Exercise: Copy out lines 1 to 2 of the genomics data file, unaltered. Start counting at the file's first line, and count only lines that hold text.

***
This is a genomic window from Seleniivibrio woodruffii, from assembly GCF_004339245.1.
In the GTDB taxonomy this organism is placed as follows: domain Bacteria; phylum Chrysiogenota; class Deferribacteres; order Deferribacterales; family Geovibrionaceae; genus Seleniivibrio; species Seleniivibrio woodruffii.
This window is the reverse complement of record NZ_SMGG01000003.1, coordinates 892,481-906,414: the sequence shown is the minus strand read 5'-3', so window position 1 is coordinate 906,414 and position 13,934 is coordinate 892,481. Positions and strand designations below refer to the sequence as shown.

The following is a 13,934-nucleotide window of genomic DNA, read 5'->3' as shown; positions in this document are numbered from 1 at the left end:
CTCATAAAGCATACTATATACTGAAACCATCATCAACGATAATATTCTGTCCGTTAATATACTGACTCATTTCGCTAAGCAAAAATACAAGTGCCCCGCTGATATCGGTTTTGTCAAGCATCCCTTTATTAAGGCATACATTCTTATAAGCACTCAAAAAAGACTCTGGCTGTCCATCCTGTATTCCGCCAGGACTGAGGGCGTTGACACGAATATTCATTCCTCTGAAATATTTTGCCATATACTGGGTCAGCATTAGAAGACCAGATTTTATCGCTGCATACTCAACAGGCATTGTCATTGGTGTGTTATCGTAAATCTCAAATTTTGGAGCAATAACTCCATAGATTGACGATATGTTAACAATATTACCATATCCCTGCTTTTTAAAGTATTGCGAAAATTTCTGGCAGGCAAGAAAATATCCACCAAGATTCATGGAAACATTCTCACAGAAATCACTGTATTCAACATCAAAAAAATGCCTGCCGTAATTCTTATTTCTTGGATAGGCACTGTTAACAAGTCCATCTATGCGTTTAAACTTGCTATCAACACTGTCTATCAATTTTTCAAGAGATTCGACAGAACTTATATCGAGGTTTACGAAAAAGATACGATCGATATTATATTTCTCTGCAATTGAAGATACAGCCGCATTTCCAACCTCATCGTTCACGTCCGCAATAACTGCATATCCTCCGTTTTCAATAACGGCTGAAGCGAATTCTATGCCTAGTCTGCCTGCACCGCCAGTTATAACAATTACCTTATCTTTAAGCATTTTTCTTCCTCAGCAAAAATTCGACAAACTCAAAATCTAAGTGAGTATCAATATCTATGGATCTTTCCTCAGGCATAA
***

This is a genomic window from Seleniivibrio woodruffii, from assembly GCF_004339245.1.
In the GTDB taxonomy this organism is placed as follows: domain Bacteria; phylum Chrysiogenota; class Deferribacteres; order Deferribacterales; family Geovibrionaceae; genus Seleniivibrio; species Seleniivibrio woodruffii.